With 20 deaths and 38 laboratory-confirmed cases, three big questions now confront the international health community as it tries to come to terms with the new coronavirus first recognised in Saudi Arabia last year.
Does this virus have the potential to turn into a Sars-like outbreak, in which an animal virus jumped species and spread quickly from human to human?
Which animal is the source? And - an entirely political consideration - what are we going to call it?
Until February 13, by which time there had been 10 confirmed cases, the World Health Organisation (WHO) seemed to be suggesting the answer to the first question was "no".
But this week, during a visit by an official to Saudi Arabia, WHO conceded that here, perhaps, was a virus capable of leaping from human to human - just like Sars.
"The different clusters seen in multiple countries increasingly support the hypothesis that when there is close contact, this novel coronavirus can transmit from person-to-person," said Dr Keiji Fukuda, WHO's assistant director-general for health security and environment, in Riyadh on Sunday.
And that should focus minds in the microbiological community.
According to WHO figures, between November 2002 and July 2003, the then-novel coronavirus Sars - Severe Acute Respiratory Syndrome - travelled to 29 countries, infecting 8,096 people and killing 774.
That was a fatality rate of 9.5 per cent. So far the new virus has infected only 38 people but it has killed 20 of them - a fatality rate of more than 52 per cent.
Locating the geographical source of a new virus is vital if the cycle of infection and onward transmission is to be broken, in much the same way as Sars was defeated in 2003, by stringent quarantine measures and travel restrictions to infected areas.
So far, 32 of the 38 known cases have either occurred in, or are probably related to, travel to Saudi Arabia. Of the six remaining cases, two are from Jordan, two from the UAE and one from Qatar, although it appears to be unknown whether any or all of these patients had recently travelled to Saudi Arabia.
No one knows where the Sars virus came from but it is thought to have jumped species from animals to humans. If so, then it is always possible that it could re-emerge.
Researchers in the Netherlands have sequenced the genome of the new virus and found it is closely related to HKU4 and HKU5, coronaviruses that infect the Tylonycteris and Pipistrellus bat species, although WHO says this evidence "is largely circumstantial and will remain so until the virus is demonstrated in an animal species".
If bats are the source - and hopefully the Saudi authorities are capturing animals in the region near the outbreak and checking their blood for virus or antibodies - does that mean bats could have bitten and infected the human victims?
Maybe, but WHO says experience with Sars in China and the Nipah virus in Malaysia - which in eight months in 1998 and 1999 infected 265 people, killing 105 of them - has shown that "intermediate hosts may sometimes play an important role in transmission to humans and that direct exposure to reservoir species is not needed for infection".
So the most likely scenario - and one proposed by Dr Ali Mohamed Zaki, who identified the first case in Saudi Arabia last September - is that the virus has been passed to humans from bats but via an intermediary species of domesticated animal, which in the Arabian peninsula probably means sheep, goats or even camels.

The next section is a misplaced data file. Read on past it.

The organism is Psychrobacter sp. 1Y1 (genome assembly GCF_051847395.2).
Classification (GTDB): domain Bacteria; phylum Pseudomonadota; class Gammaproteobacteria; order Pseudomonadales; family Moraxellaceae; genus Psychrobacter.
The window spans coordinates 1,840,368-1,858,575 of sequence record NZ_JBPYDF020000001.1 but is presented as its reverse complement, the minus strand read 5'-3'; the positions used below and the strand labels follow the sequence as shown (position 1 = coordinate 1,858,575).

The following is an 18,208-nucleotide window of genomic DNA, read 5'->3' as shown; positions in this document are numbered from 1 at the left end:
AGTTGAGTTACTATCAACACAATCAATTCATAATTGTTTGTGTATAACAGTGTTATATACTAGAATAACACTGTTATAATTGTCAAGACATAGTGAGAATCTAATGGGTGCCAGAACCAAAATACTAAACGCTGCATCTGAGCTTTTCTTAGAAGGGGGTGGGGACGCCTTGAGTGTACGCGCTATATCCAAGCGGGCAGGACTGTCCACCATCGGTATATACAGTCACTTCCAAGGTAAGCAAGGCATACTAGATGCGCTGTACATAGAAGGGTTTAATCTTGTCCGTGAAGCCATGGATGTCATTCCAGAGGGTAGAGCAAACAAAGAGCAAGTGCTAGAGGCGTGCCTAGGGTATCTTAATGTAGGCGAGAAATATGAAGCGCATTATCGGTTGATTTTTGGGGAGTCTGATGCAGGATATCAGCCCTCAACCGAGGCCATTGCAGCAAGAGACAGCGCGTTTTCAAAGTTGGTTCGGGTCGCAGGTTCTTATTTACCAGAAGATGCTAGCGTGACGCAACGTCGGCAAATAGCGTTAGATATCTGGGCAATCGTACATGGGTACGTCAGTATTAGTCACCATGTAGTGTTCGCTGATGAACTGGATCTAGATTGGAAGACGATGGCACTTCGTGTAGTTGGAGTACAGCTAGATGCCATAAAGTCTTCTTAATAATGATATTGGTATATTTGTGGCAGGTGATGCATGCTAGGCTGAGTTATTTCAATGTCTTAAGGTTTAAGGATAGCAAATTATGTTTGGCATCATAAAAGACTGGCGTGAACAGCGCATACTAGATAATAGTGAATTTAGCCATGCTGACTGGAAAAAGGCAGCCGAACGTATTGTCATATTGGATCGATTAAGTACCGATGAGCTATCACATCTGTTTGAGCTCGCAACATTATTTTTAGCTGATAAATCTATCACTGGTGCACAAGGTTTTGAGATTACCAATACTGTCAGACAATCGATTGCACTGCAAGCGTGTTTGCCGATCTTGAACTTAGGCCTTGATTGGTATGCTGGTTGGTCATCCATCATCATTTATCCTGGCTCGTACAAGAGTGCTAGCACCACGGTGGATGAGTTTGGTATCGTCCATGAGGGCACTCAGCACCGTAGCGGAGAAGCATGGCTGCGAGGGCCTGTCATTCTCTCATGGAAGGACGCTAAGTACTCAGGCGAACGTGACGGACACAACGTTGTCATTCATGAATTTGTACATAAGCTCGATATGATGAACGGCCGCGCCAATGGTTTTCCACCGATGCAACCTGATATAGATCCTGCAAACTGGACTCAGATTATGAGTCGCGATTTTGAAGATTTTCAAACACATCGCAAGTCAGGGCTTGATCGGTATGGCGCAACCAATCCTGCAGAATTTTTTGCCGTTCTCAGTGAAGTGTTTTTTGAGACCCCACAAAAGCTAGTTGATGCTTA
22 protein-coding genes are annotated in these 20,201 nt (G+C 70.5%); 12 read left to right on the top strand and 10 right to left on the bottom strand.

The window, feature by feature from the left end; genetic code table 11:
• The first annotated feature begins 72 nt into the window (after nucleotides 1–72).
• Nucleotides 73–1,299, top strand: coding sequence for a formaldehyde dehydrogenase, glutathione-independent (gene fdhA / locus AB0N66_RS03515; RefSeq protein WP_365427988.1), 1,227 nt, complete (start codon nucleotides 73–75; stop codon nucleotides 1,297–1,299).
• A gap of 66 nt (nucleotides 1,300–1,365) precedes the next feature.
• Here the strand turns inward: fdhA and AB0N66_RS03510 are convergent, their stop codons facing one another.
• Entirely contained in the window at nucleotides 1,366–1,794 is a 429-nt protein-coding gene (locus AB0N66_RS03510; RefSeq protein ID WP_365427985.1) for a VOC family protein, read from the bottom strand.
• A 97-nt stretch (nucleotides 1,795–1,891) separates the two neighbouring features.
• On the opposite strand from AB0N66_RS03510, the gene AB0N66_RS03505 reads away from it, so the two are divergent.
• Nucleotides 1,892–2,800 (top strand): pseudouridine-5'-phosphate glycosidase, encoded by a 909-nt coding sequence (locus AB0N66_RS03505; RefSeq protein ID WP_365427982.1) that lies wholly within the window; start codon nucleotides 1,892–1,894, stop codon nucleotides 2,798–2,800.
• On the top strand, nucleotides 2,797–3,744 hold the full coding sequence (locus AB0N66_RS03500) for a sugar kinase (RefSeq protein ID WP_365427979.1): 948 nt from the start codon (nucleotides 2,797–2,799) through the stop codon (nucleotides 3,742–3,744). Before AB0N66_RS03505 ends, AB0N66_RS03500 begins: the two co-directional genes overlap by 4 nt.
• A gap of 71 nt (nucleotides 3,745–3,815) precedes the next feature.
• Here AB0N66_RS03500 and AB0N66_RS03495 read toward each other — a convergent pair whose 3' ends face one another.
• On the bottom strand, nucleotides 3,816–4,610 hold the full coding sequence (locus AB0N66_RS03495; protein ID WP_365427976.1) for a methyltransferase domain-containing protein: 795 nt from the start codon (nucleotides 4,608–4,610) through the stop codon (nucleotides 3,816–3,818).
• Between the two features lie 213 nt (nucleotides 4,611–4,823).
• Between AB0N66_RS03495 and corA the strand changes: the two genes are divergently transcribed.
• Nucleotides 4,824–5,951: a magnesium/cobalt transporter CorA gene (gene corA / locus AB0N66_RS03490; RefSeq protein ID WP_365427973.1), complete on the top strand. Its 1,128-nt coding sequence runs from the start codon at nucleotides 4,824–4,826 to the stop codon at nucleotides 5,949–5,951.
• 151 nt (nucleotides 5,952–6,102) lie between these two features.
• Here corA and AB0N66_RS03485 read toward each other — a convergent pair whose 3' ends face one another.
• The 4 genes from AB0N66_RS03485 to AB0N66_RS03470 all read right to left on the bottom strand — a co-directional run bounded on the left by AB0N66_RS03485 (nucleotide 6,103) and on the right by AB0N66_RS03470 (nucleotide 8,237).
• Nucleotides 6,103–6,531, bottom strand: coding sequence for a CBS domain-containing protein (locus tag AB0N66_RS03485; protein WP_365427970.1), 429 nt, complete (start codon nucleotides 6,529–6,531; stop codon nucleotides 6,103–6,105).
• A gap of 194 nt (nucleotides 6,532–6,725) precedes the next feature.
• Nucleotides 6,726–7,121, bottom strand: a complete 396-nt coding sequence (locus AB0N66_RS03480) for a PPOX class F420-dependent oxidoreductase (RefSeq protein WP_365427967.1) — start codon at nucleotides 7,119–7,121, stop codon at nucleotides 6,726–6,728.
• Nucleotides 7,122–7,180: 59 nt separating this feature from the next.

There is some circumstantial evidence for this. German researchers at the Klinikum Schwabing in Munich - where a 73-year-old man from Abu Dhabi was reported to have died in March after having been flown by air ambulance from hospital in the UAE - have despatched a member of their team to the emirate to collect samples from a camel herd with which the patient had been in close contact.
These investigations, carried out with the cooperation of Abu Dhabi's health authority, "are still continuing", Clemens Wendtner, professor of medicine at the University of Cologne, said.
Meanwhile, the international health community has yet to agree on a name for the new virus - a decision fraught with political considerations.
So far, organisations such as WHO and the UK's Health Protection Agency are sticking with nCoV - standing for novel, or new, coronavirus - while the US Centres for Disease Control and Prevention has declined even to abbreviate the virus to these initials.
The laboratory in Utrecht, Netherlands, that confirmed the Jeddah case labelled the virus after itself in a paper about the discovery published in November last year, with the "EMC" in HCoV-EMC/2012 standing for the Erasmus Medical Centre.
This has caught on in some quarters - at least 23 papers have been published subsequently using this name. But the International Committee on Taxonomy of Viruses is proposing MERS-CoV, with "MERS" standing for Middle East Respiratory Syndrome.
As the magazine Science reports, "Naming pathogens is a tricky issue". Historically, many diseases or their agents were named after where they were first found "but increasingly, scientists and public health officials have shied away from that system to avoid stigmatising a particular country or city".
That may be why Middle East Respiratory Syndrome, despite being an apparently accurate name, may struggle to catch on.
WHO officials, according to Science, coined Severe Acute Respiratory Syndrome for the then-novel 2003 coronavirus precisely "to prevent the disease being named 'Chinese flu' or something similar".